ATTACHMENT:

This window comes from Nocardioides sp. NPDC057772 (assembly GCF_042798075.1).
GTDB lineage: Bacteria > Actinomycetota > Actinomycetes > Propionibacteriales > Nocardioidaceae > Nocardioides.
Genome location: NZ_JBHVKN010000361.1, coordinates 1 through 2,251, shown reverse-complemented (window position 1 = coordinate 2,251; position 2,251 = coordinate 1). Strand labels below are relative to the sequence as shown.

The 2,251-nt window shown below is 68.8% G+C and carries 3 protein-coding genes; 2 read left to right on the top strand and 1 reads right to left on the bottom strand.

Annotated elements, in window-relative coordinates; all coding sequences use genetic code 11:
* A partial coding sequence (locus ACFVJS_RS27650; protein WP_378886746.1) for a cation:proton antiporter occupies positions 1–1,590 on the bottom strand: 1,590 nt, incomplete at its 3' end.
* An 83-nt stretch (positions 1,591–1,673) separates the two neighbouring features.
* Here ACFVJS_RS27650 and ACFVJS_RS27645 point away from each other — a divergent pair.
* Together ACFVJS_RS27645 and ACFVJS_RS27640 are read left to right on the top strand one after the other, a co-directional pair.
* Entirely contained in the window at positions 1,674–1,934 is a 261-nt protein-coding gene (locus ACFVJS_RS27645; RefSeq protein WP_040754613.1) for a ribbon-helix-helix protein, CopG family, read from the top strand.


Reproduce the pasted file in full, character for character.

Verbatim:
This window comes from Nocardioides sp. NPDC057772 (assembly GCF_042798075.1).
GTDB lineage: Bacteria > Actinomycetota > Actinomycetes > Propionibacteriales > Nocardioidaceae > Nocardioides.
Genome location: NZ_JBHVKN010000361.1, coordinates 1 through 2,251, shown reverse-complemented (window position 1 = coordinate 2,251; position 2,251 = coordinate 1). Strand labels below are relative to the sequence as shown.

The 2,251-nt window shown below is 68.8% G+C and carries 3 protein-coding genes; 2 read left to right on the top strand and 1 reads right to left on the bottom strand.

Annotated elements, in window-relative coordinates; all coding sequences use genetic code 11:
* A partial coding sequence (locus ACFVJS_RS27650; protein WP_378886746.1) for a cation:proton antiporter occupies positions 1–1,590 on the bottom strand: 1,590 nt, incomplete at its 3' end.
* An 83-nt stretch (positions 1,591–1,673) separates the two neighbouring features.
* Here ACFVJS_RS27650 and ACFVJS_RS27645 point away from each other — a divergent pair.
* Together ACFVJS_RS27645 and ACFVJS_RS27640 are read left to right on the top strand one after the other, a co-directional pair.
* Entirely contained in the window at positions 1,674–1,934 is a 261-nt protein-coding gene (locus ACFVJS_RS27645; RefSeq protein WP_040754613.1) for a ribbon-helix-helix protein, CopG family, read from the top strand.